AB 26 – Minimum Standards for Law Enforcement Use-of-Force Policies

In 2019, the California Legislature enacted Government Code section 7286, which requires all law enforcement agencies in the state to maintain policies that provide a minimum standard on the use of force. These policies must include, among other elements, a requirement that peace officers make a report of potential excessive force to a superior officer when the observe another officer using force they believe to be beyond what is necessary. They must also require an officer to intercede when present and observing another officer using clearly excessive force.

Assembly Bill 26 expands on this statute by adding several additional minimum requirements for agencies’ use-of-force policies, effective January 1, 2022:

  • Agencies’ policies must now require officers to “immediately” make reports of potential excessive force.
  • Polices must prohibit agency employees from retaliating against an officer that reports a suspected violation of law or regulation to a supervisor or other person with authority to investigate the alleged violation. For purposes of this requirement, “retaliation” includes demotion, failure to promote, denial of access to training and professional development opportunities, denial of access to resources necessary for an officer to properly perform their duties, intimidation, harassment, or the threat of injury while on or off duty.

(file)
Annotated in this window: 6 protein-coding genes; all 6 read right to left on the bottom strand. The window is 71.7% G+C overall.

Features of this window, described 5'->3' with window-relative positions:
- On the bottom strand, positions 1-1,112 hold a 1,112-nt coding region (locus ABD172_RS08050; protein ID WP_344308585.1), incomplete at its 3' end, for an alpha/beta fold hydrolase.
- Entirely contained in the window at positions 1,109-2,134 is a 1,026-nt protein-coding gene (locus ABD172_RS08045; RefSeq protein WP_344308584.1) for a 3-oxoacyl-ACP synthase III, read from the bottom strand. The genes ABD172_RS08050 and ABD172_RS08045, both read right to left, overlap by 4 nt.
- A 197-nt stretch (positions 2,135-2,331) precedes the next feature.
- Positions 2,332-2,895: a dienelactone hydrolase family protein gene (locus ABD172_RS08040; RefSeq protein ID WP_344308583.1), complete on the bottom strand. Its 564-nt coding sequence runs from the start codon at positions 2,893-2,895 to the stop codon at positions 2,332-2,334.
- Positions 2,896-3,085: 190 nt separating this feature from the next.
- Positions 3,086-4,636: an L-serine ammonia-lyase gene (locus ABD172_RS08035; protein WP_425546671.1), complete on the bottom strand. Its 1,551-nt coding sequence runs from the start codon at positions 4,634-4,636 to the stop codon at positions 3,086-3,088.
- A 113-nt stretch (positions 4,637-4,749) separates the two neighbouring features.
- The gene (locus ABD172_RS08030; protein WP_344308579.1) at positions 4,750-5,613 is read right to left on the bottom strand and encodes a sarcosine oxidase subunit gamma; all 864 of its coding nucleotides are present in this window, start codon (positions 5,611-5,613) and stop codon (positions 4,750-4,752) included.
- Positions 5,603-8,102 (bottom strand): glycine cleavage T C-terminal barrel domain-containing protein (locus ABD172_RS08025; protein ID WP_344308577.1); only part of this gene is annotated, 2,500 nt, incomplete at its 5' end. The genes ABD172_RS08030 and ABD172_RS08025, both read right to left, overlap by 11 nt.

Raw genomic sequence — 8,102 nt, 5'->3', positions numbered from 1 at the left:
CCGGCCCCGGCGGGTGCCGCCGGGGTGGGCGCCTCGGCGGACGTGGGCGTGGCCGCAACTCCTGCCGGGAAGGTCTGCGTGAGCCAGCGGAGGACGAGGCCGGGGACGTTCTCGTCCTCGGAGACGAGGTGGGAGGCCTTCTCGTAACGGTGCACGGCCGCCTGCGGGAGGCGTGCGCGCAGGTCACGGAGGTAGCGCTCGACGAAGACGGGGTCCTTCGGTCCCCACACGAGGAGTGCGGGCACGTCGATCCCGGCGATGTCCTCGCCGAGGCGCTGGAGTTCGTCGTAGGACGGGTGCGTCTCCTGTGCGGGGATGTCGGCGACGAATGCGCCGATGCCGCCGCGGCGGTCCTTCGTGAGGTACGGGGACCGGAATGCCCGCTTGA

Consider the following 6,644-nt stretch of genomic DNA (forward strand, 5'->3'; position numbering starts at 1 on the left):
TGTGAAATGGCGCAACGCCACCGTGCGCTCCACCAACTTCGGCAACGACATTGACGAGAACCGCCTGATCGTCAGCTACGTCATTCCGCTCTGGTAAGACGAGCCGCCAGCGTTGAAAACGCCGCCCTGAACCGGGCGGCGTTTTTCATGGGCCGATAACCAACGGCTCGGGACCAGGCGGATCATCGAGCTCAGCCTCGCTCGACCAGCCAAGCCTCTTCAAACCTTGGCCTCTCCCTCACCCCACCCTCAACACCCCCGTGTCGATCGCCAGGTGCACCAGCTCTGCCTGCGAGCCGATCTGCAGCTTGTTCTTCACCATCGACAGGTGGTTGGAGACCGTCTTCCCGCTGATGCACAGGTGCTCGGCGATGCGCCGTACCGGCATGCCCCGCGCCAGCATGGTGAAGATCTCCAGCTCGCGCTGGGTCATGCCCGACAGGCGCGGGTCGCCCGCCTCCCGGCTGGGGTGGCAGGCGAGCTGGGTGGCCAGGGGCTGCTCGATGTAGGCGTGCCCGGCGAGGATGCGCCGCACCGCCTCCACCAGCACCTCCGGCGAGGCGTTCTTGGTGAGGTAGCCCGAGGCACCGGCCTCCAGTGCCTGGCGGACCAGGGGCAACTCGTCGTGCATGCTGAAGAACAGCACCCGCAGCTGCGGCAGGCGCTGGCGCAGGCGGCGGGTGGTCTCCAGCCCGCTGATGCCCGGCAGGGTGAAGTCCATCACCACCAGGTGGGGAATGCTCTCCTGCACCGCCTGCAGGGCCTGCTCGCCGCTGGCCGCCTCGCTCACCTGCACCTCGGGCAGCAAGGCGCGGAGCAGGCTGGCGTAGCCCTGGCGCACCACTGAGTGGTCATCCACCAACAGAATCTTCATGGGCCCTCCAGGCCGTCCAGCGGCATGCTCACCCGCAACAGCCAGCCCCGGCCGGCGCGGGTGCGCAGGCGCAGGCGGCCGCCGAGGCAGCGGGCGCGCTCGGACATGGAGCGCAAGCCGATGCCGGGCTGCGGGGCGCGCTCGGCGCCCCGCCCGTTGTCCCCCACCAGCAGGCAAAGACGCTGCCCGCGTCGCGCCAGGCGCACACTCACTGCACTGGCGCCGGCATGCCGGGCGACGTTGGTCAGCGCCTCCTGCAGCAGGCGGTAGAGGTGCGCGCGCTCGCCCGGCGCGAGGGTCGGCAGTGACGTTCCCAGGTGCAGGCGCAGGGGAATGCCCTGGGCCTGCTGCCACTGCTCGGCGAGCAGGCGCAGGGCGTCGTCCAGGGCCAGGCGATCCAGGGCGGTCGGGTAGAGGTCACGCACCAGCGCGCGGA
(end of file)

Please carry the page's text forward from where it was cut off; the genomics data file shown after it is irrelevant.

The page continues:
• When an abuse-of-force complaint against an officer is substantiated, agency policies must include procedures that prohibit that officer from training other officers for at least three years.
  • Agency policies must require that an officer who has received the necessary training on the requirement to intercede against clearly excessive force, and who fails to intercede when required, is subject to discipline up to and including that imposed against the officer that used the excessive force.

AB 48 – Restricts use of less-lethal munitions to disperse protests

Assembly Bill 48 enacts restrictions on the types of force law enforcement can use in response to protests. As a general rule, the bill prohibits the use of “kinetic energy projectiles” and “chemical agents” to disperse any assembly, protest, or demonstration, except in compliance with several requirements.